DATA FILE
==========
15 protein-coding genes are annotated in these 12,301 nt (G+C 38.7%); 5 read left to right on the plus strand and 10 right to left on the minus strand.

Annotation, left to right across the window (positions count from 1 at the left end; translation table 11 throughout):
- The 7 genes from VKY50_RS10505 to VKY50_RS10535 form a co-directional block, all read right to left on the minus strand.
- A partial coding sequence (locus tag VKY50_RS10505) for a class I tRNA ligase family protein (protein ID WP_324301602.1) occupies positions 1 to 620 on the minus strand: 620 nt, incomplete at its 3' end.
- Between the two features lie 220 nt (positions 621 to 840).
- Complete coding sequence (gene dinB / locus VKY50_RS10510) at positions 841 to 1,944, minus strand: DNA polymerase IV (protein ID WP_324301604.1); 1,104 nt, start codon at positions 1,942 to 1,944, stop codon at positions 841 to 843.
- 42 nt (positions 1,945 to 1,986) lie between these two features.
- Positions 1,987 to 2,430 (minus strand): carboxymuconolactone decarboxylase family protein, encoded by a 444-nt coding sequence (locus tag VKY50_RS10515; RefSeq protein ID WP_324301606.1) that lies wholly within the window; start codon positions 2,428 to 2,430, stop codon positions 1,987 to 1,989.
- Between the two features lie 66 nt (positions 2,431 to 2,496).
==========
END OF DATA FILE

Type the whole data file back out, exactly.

15 protein-coding genes are annotated in these 12,301 nt (G+C 38.7%); 5 read left to right on the plus strand and 10 right to left on the minus strand.

Annotation, left to right across the window (positions count from 1 at the left end; translation table 11 throughout):
- The 7 genes from VKY50_RS10505 to VKY50_RS10535 form a co-directional block, all read right to left on the minus strand.
- A partial coding sequence (locus tag VKY50_RS10505) for a class I tRNA ligase family protein (protein ID WP_324301602.1) occupies positions 1 to 620 on the minus strand: 620 nt, incomplete at its 3' end.
- Between the two features lie 220 nt (positions 621 to 840).
- Complete coding sequence (gene dinB / locus VKY50_RS10510) at positions 841 to 1,944, minus strand: DNA polymerase IV (protein ID WP_324301604.1); 1,104 nt, start codon at positions 1,942 to 1,944, stop codon at positions 841 to 843.
- 42 nt (positions 1,945 to 1,986) lie between these two features.
- Positions 1,987 to 2,430 (minus strand): carboxymuconolactone decarboxylase family protein, encoded by a 444-nt coding sequence (locus tag VKY50_RS10515; RefSeq protein ID WP_324301606.1) that lies wholly within the window; start codon positions 2,428 to 2,430, stop codon positions 1,987 to 1,989.
- Between the two features lie 66 nt (positions 2,431 to 2,496).